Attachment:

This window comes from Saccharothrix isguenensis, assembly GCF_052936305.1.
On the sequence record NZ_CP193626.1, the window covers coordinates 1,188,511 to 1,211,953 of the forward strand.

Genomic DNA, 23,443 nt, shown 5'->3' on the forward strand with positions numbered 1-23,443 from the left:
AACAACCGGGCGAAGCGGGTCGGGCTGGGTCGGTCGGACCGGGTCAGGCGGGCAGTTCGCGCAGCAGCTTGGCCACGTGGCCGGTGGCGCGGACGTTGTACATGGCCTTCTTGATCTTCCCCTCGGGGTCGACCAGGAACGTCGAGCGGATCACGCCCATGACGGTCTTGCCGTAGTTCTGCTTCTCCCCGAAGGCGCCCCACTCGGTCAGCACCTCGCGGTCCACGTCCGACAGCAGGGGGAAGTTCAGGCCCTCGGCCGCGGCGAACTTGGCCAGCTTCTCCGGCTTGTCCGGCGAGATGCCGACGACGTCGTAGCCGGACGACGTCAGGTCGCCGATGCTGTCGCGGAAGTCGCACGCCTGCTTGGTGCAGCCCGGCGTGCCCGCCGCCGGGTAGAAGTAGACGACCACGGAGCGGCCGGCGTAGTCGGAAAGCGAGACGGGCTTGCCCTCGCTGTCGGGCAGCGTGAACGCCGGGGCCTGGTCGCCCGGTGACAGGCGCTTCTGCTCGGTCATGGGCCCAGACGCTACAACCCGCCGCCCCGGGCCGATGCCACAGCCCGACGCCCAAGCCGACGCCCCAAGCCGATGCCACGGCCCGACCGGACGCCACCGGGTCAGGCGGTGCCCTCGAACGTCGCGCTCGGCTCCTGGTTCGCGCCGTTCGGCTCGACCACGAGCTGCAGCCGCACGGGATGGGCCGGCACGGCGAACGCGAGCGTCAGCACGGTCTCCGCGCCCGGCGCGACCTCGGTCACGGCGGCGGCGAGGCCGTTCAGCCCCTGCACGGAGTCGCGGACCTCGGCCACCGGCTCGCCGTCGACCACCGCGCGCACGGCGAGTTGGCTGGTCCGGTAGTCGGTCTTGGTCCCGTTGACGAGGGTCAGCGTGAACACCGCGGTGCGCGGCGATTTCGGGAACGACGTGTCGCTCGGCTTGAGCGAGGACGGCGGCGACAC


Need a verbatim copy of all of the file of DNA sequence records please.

This window comes from Saccharothrix isguenensis, assembly GCF_052936305.1.
On the sequence record NZ_CP193626.1, the window covers coordinates 1,188,511 to 1,211,953 of the forward strand.

Genomic DNA, 23,443 nt, shown 5'->3' on the forward strand with positions numbered 1-23,443 from the left:
AACAACCGGGCGAAGCGGGTCGGGCTGGGTCGGTCGGACCGGGTCAGGCGGGCAGTTCGCGCAGCAGCTTGGCCACGTGGCCGGTGGCGCGGACGTTGTACATGGCCTTCTTGATCTTCCCCTCGGGGTCGACCAGGAACGTCGAGCGGATCACGCCCATGACGGTCTTGCCGTAGTTCTGCTTCTCCCCGAAGGCGCCCCACTCGGTCAGCACCTCGCGGTCCACGTCCGACAGCAGGGGGAAGTTCAGGCCCTCGGCCGCGGCGAACTTGGCCAGCTTCTCCGGCTTGTCCGGCGAGATGCCGACGACGTCGTAGCCGGACGACGTCAGGTCGCCGATGCTGTCGCGGAAGTCGCACGCCTGCTTGGTGCAGCCCGGCGTGCCCGCCGCCGGGTAGAAGTAGACGACCACGGAGCGGCCGGCGTAGTCGGAAAGCGAGACGGGCTTGCCCTCGCTGTCGGGCAGCGTGAACGCCGGGGCCTGGTCGCCCGGTGACAGGCGCTTCTGCTCGGTCATGGGCCCAGACGCTACAACCCGCCGCCCCGGGCCGATGCCACAGCCCGACGCCCAAGCCGACGCCCCAAGCCGATGCCACGGCCCGACCGGACGCCACCGGGTCAGGCGGTGCCCTCGAACGTCGCGCTCGGCTCCTGGTTCGCGCCGTTCGGCTCGACCACGAGCTGCAGCCGCACGGGATGGGCCGGCACGGCGAACGCGAGCGTCAGCACGGTCTCCGCGCCCGGCGCGACCTCGGTCACGGCGGCGGCGAGGCCGTTCAGCCCCTGCACGGAGTCGCGGACCTCGGCCACCGGCTCGCCGTCGACCACCGCGCGCACGGCGAGTTGGCTGGTCCGGTAGTCGGTCTTGGTCCCGTTGACGAGGGTCAGCGTGAACACCGCGGTGCGCGGCGATTTCGGGAACGACGTGTCGCTCGGCTTGAGCGAGGACGGCGGCGACAC